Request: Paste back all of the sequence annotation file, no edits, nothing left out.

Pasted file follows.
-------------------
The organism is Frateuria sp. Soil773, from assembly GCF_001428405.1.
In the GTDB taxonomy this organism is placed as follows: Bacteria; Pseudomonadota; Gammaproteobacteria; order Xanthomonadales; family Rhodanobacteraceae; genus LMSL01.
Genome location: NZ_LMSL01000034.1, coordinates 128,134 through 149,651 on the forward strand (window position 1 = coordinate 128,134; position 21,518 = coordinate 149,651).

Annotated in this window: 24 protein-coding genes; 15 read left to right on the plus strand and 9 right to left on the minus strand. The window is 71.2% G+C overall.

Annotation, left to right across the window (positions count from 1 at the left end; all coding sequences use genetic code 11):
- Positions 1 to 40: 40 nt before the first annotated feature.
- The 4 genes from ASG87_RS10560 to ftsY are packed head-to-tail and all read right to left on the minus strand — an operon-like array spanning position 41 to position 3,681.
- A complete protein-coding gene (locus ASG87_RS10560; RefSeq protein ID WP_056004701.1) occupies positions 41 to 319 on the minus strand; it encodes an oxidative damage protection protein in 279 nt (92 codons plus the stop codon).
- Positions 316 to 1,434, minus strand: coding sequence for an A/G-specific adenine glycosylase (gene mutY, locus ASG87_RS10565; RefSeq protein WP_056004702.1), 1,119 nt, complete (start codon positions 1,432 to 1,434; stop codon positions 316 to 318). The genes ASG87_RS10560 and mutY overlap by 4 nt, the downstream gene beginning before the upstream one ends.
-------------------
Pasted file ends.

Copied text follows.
The organism is Frateuria sp. Soil773, from assembly GCF_001428405.1.
In the GTDB taxonomy this organism is placed as follows: Bacteria; Pseudomonadota; Gammaproteobacteria; order Xanthomonadales; family Rhodanobacteraceae; genus LMSL01.
Genome location: NZ_LMSL01000034.1, coordinates 128,134 through 149,651 on the forward strand (window position 1 = coordinate 128,134; position 21,518 = coordinate 149,651).

Annotated in this window: 24 protein-coding genes; 15 read left to right on the plus strand and 9 right to left on the minus strand. The window is 71.2% G+C overall.

Annotation, left to right across the window (positions count from 1 at the left end; all coding sequences use genetic code 11):
- Positions 1 to 40: 40 nt before the first annotated feature.
- The 4 genes from ASG87_RS10560 to ftsY are packed head-to-tail and all read right to left on the minus strand — an operon-like array spanning position 41 to position 3,681.
- A complete protein-coding gene (locus ASG87_RS10560; RefSeq protein ID WP_056004701.1) occupies positions 41 to 319 on the minus strand; it encodes an oxidative damage protection protein in 279 nt (92 codons plus the stop codon).
- Positions 316 to 1,434, minus strand: coding sequence for an A/G-specific adenine glycosylase (gene mutY, locus ASG87_RS10565; RefSeq protein WP_056004702.1), 1,119 nt, complete (start codon positions 1,432 to 1,434; stop codon positions 316 to 318). The genes ASG87_RS10560 and mutY overlap by 4 nt, the downstream gene beginning before the upstream one ends.